Visitors frequently express their delight at discovering such a valuable and unique resource in the Hillsborough area. The Pah Homestead is often referred to as a ‘hidden gem’ due to its inconspicuous location in the expansive Monte Cecilia Park. It is surrounded by spectacular

specimens of mature exotic trees, some of which pre-date the Homestead which was built 1877-1879 for wealthy Auckland businessman James Williamson. Owned by the Auckland Catholic Diocese and the Sisters of Mercy Order between 1913 and 2000, and used for a number of purposes including as an orphanage, various educational facilities and emergency housing, the Homestead has had a colourful past.

The latest edition of Lonely Planet New Zealand rates the TSB Bank Wallace Arts Centre as number three in the ‘What’s New’ section across the whole country, and in the top ten Auckland sights.

Ends

© Scoop Media

 
 
 
 
 
Culture Headlines | Health Headlines | Education Headlines

 
Scoop Review Of Books: Q&A: Prue Hyman On ‘Hopes Dashed?’

For Scoop Review of Books, Alison McCulloch interviewed Prue Hyman about her new book, part of the BWB Texts series, Hopes Dashed? The Economics of Gender Inequality More>>

Gordon Campbell: On Chuck Berry (And James Comey, And Bill English)

Back when many people were still treating rock’n’roll as a passing fad – was calypso going to be the new thing? – Chuck Berry knew that it had changed popular music forever. What is even more astonishing is that this 30-ish black r&b musician from a middle class family in St Louis could manage to recreate the world of white teenagers, at a time when the very notion of a “teenager” had just been invented. More>>

Howard Davis Review:
The Baroque Fusion Of L'arpeggiata

Named after a toccata by German composer Girolamo Kapsberger, L'Arpeggiata produces its unmistakable sonority mainly from the resonance of plucked strings, creating a tightly-woven acoustic texture that is both idiosyncratic and immediately identifiable. Director Christina Pluhar engenders this distinctive tonality associated with the ensemble she founded in 2000 by inviting musicians and vocalists from around the world to collaborate on specific projects illuminated by her musicological research. More>>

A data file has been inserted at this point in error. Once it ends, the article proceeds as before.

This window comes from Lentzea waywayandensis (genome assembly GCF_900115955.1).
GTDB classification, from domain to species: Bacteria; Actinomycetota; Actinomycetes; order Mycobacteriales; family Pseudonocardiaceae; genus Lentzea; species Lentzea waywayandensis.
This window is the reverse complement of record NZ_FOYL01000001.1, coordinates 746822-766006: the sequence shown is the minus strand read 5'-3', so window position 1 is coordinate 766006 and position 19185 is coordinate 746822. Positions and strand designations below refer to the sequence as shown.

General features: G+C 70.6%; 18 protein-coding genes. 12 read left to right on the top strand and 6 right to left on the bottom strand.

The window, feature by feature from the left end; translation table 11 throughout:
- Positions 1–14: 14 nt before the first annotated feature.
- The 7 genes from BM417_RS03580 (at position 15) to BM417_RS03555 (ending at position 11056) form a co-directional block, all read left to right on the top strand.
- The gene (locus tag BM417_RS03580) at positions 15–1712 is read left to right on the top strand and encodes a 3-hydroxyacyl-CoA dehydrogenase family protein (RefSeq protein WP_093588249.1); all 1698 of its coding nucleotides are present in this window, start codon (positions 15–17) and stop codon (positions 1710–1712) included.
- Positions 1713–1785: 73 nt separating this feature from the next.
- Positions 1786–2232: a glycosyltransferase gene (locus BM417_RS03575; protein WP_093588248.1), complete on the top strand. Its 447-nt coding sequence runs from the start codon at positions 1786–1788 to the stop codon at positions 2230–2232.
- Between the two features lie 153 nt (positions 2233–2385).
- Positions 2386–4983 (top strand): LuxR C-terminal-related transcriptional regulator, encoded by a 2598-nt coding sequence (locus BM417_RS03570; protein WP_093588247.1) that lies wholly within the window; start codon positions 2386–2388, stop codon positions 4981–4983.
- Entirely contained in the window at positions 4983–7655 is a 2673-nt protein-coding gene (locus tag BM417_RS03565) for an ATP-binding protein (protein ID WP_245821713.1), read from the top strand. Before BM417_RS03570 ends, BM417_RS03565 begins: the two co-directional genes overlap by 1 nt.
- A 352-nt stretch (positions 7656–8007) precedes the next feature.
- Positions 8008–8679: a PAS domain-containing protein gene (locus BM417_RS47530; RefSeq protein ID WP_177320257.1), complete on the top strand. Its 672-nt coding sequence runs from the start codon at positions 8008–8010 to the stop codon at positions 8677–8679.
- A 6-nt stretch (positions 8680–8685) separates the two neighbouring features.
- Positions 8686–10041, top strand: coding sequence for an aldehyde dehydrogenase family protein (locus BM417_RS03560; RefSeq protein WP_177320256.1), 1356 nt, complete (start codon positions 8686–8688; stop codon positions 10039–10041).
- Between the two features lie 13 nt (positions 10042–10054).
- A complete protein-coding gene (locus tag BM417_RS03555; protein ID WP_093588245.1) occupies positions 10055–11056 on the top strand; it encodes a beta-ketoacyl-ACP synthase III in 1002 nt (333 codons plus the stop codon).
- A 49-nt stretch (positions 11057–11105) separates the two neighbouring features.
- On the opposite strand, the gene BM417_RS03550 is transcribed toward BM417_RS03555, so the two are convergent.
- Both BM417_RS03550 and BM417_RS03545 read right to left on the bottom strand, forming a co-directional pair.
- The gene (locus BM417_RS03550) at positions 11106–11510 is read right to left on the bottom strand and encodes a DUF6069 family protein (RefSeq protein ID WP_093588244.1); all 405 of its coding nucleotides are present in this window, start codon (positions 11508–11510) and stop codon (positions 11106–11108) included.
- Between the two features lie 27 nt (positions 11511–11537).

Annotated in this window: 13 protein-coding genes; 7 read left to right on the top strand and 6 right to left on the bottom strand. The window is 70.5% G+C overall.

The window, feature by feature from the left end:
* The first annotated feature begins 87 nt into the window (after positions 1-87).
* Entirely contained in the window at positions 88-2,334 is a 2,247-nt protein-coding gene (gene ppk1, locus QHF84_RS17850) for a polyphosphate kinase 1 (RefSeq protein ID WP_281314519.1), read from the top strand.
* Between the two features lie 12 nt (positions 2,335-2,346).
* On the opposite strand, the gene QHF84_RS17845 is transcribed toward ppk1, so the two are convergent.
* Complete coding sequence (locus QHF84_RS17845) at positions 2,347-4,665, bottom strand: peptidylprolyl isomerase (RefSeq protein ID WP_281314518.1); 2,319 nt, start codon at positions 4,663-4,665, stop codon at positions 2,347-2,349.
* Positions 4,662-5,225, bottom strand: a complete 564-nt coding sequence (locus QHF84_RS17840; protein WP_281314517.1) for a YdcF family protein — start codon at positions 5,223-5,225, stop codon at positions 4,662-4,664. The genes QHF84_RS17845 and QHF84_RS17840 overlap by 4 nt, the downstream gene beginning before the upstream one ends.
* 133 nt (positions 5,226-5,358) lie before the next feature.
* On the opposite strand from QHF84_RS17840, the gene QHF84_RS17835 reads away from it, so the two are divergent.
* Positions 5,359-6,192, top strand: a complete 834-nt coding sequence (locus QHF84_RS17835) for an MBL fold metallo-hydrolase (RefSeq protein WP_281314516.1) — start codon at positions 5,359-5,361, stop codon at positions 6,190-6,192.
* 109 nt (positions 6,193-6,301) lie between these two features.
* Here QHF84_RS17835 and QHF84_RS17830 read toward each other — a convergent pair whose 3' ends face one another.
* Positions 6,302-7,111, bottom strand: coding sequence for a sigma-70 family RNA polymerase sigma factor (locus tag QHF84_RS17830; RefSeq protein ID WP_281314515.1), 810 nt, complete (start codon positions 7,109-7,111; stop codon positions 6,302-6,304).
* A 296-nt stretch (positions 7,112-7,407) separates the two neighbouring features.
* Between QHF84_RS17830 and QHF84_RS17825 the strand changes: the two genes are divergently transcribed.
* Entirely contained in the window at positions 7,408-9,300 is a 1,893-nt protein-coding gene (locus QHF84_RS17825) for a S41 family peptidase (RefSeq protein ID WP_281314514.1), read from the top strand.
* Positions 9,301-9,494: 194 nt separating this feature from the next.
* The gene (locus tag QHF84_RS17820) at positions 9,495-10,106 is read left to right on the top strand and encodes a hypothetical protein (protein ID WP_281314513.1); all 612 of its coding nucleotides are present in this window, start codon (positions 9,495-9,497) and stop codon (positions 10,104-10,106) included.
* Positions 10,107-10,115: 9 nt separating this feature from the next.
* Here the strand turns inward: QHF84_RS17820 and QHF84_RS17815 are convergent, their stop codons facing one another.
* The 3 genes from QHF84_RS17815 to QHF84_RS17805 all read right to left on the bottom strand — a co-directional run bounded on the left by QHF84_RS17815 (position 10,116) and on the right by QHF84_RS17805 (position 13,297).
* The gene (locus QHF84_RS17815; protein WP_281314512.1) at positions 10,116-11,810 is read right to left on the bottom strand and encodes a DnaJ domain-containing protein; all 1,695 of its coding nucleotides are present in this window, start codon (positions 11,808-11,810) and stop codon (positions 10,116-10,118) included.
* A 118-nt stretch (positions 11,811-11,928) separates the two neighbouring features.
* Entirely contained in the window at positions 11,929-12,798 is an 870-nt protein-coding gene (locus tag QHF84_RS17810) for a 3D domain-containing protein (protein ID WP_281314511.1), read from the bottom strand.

African Masks And Sculpture: Attic Discovery On Display At Expressions Whirinaki

Ranging from masks studded with nails and shards of glass to statues laden with magical metal, the works are from ethnic groups in nine countries ranging from Ivory Coast to the Democratic Republic of the Congo. More>>

Obituary: Andrew Little Remembers Murray Ball

“Murray mined a rich vein of New Zealand popular culture and exported it to the world. Wal and Dog and all the other Kiwi characters he crafted through Footrot Flats were hugely popular here and in Australia, Europe and North America." More>>

ALSO:

Organised Choas: NZ Fringe Festival 2017 Awards

Three more weeks of organised chaos have come to an end with the Wellington NZ Fringe Arts Festival Awards Ceremony as a chance to celebrate all our Fringe artists for their talent, ingenuity, and chutzpah! More>>

ALSO:

Wellington.Scoop: Wellington Writer Wins $US165,000 Literature Prize

Victoria University of Wellington staff member and alumna Ashleigh Young has won a prestigious Windham-Campbell Literature Prize worth USD$165,000 for her book of essays Can You Tolerate This? More>>

ALSO:

Scoop Review Of Books: We’re All Lab Rats

A couple of years ago, there were reports that Silicon Valley executives were sending their children to tech-free schools. It was a story that dripped of irony: geeks in the heart of techno-utopia rejecting their ideology when it came to their own kids. But the story didn’t catch on, and an awkward question lingered. Why were the engineers of the future desperate to part their gadgets from their children? More>>

  • CensusAtSchool - Most kids have no screen-time limits
  • Netsafe - Half of NZ high school students unsupervised online
  • Get More From Scoop

     
     

    LATEST HEADLINES

     
     
     
     
    Culture
    Search Scoop  
     
     
    Powered by Vodafone
    NZ independent news